Ipsos polling of intending buyers supports a flatter sales trend in 2018, with buying intentions lower compared to a year ago. Of particular note is the dip in first-time buying intentions over the past year. There remains a degree of uncertainty in the marketplace due to the psychological impact of the Ontario Fair Housing Plan and changes to mortgage lending guidelines. First-time buyers are flexible – they can continue to rent or live with family, for example, while they decide when, where and what type of home they intend to purchase.
Changes to mortgage lending guidelines, including the OSFI-mandated stress test, will affect home buyers. The Ipsos survey of intending buyers found that 26 per cent of intending buyers felt that they wouldn’t qualify for a mortgage two percentage points higher than the current market rate on their home of choice. However, in response to the stress test, many intending buyers will change the type and/or location of home they are looking to purchase or potentially tap other down payment sources, rather than simply deciding not to purchase a home.
The forecast range for the average selling price in 2018 is between $800,000 and 850,000. The midpoint of that range suggests a slight increase in the average selling price this year. Similar to sales, year-over-year declines in the average selling price will likely be reported in some months during the first half of the year, as comparisons are made to the high price levels reported at the beginning of 2017. During the second half of 2018, annual rates of price growth will be in the mid-single digits, with enough competition between buyers to see rates of growth above the rate of inflation.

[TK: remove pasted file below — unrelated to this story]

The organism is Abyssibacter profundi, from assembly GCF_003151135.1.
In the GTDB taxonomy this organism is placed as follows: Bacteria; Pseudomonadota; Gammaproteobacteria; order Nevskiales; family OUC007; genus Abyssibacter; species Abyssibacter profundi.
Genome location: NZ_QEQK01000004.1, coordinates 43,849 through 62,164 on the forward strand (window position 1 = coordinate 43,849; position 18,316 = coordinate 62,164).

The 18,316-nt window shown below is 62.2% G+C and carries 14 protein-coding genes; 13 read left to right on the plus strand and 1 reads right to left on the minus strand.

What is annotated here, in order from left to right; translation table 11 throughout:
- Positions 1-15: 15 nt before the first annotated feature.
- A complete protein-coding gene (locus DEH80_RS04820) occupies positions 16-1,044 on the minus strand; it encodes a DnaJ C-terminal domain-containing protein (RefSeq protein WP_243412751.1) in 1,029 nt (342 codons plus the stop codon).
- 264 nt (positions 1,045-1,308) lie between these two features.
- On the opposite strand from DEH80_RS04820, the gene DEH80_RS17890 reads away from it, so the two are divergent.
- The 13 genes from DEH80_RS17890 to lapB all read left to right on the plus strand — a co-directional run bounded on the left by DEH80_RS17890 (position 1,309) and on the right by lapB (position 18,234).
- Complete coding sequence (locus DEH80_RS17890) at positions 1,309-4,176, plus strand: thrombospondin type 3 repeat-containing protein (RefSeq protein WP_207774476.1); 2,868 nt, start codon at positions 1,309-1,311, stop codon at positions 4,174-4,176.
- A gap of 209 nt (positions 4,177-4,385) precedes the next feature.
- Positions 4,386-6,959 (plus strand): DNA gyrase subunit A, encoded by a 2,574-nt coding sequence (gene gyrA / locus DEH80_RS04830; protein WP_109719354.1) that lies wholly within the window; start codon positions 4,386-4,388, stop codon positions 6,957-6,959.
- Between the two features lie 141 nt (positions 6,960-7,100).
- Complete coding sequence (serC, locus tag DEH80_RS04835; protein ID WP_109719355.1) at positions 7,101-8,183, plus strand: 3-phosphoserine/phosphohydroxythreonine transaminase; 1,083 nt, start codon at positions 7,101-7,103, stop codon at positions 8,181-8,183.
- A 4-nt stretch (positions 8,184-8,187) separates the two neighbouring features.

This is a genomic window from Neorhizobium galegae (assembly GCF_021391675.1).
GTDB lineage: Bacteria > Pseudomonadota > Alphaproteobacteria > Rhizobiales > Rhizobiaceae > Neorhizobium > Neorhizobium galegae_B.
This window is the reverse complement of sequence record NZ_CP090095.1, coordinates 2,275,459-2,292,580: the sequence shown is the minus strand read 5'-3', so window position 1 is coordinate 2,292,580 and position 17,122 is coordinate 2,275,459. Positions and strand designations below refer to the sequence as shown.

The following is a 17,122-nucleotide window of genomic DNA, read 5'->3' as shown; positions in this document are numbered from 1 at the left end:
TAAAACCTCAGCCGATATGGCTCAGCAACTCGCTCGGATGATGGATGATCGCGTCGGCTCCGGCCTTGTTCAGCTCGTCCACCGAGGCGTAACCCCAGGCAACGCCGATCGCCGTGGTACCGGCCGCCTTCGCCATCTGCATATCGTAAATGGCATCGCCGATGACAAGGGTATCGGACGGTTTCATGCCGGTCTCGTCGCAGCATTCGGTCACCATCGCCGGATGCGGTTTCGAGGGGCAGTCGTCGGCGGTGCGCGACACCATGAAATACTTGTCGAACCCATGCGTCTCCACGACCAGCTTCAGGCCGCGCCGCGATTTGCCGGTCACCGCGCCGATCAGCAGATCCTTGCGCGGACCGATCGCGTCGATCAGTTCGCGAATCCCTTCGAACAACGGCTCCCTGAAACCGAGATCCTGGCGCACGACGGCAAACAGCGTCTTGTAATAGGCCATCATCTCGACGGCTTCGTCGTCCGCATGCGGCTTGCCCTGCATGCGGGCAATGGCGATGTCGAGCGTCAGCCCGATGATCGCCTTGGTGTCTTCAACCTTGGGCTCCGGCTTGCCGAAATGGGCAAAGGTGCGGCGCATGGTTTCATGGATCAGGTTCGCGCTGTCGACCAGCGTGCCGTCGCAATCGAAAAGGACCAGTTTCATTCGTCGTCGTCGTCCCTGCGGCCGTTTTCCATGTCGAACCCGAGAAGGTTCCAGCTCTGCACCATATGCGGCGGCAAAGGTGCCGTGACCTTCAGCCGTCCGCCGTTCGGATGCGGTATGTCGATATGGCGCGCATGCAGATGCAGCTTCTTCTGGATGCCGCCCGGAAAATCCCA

The pace of home price growth will not be uniform across market segments in 2018. Expect tight market conditions for condominium apartments to underpin continued double-digit rates of price growth in this market segment. Conversely, the pace of growth for more expensive detached homes will be less brisk.
“Fundamental demand drivers promoting housing demand will remain in place in 2018, including immigration-driven population growth, job creation and low unemployment across a diversity of economic sectors. However, we must be cognizant of the fact that, in the short term, higher borrowing costs and the effects of federal and provincial policy decisions will act as a drag on demand for ownership housing. It is also probable that provincial rent control legislation will stunt the supply of available rental units, resulting in a continuation of average rent growth well-above the rate of inflation,” said Jason Mercer, TREB’s Director of Market Analysis.
Housing and Transportation Diversity Research
In addition to analyzing how market fundamentals influence demand, supply, and price growth, the report also includes several sections with new research focused on improving our regional transportation network. Studies from the C.D. Howe Institute and the Toronto Region Board of Trade, as well as submissions from government policymakers, including Toronto Mayor John Tory and other GTA Regional Chairs and mayors, all serve to identify the main issues with, and present innovative, evidence-based approaches to, solving these problems.
“The transportation infrastructure in the Greater Golden Horseshoe needs improvement, especially if we’re to keep up with the demographic changes that continue to shape our region. This report is full of evidence-based research and data that can help to serve as the basis for implementing innovative and practical solutions to many of the transportation and transportation infrastructure problems we face today, which is critical, because waiting to solve these issues is not an option,” said TREB CEO John DiMichele.
The report also features sections on the New Homes and Commercial market segments, and presents exciting research on the “Missing Middle” in housing from the Canadian Centre for Economic Analysis (CANCEA), which seeks to provide a new solution to address ongoing housing supply pressures in the region.
Click here for the full Market Year in Review & Outlook Report 2018.